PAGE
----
CARDENIO
Swan Theatre, Stratford-upon-Avon
Opened 27 April, 2011
***

Earlier this year, the London fringe saw a production of Lewis Theobald’s 1727 play Double Falsehood, which Theobald claimed to be a revision of Cardenio, an otherwise lost play by Shakespeare and John Fletcher. Gregory Doran for the RSC has “re-imagined” the play, returning characters’ names and relationships to their originals in the episode of Don Quixote from which the story is derived and adding scenes missing in Theobald’s version. The bizarre thing about the result is that it somehow feels less Shakespearean than that recent London revival.

Numerous aspects of the plot recall elements of assorted Shakespeare dramas, principally the climactic scene in which the villainous Fernando’s duplicity – the double falsehood against both Dorotea whom he seduced and then abandoned, and his friend Cardenio whose beloved Luscinda he then targets – is revealed in a staged series of petitions before the Duke, in the style of Measure For Measure. But to say that a dramatic touch is reminiscent of the Bard’s work is not to say it is cut from the same fabric. Time and again I found myself having to concentrate simply to listen to the unmemorable verse or to care what happened to these two-dimensional characters.

Many of the principals seem immature in a most un-Shakespearean way. Oliver Rix’s Cardenio puts visible effort into pressing his suit with Luscinda and her father, and is then childishly proud of the summons to the ducal court with which Fernando gets him out of the way. Alex Hassell makes this role the focus of the production, yet the only consistent note is Fernando’s Blair-like conviction that everything he does is at least necessary and usually noble; Hassell is, too, a more comically than villainously gifted actor, which further detracts from the weight of the evening. Pippa Nixon’s Dorotea weeps away the second half in rural exile (disguised as a young shepherd, natch), then reclaims the hand of her still-beloved Fernando at the end. This is not complexity, it is convenience and muddle. The most human figure is Christopher Godwin as Cardenio’s father, whose seriocomic bluntness suggests a slightly better-disposed Lord Capulet. Spanish costuming and score add an air of authenticity which is geographical rather than dramatic, still less Shakespearean. In January I concluded that Double Falsehood will not become a canonical work; nor will this version.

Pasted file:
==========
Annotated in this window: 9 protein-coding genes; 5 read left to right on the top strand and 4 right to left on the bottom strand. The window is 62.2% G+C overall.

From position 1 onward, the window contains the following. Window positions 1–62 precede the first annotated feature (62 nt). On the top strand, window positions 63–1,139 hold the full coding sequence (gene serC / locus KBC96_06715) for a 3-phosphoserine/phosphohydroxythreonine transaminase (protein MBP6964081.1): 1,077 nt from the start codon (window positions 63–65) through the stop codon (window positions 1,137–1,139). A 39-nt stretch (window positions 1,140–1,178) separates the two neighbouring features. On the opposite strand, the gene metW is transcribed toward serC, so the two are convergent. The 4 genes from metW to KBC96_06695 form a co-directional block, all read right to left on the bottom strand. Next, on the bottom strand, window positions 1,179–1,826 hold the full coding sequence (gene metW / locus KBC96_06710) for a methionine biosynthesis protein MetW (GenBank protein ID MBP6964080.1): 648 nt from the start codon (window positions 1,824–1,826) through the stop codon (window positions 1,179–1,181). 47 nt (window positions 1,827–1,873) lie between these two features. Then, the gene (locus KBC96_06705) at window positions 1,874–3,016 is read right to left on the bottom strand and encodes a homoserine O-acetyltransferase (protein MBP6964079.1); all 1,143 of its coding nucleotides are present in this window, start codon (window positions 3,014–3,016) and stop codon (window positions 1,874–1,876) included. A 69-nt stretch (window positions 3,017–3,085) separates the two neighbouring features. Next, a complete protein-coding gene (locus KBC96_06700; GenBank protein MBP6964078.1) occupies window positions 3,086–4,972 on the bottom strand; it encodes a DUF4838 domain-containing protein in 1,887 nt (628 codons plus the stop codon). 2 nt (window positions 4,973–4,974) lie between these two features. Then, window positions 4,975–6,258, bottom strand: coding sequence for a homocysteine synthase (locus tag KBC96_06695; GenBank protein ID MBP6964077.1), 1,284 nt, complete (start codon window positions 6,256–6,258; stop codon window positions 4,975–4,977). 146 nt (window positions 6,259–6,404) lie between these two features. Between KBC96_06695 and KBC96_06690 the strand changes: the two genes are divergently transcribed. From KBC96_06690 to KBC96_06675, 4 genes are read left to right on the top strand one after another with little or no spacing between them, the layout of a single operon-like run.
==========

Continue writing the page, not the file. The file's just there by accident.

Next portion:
Written for the Financial Times.

Copyright Ian Shuttleworth; all rights reserved.

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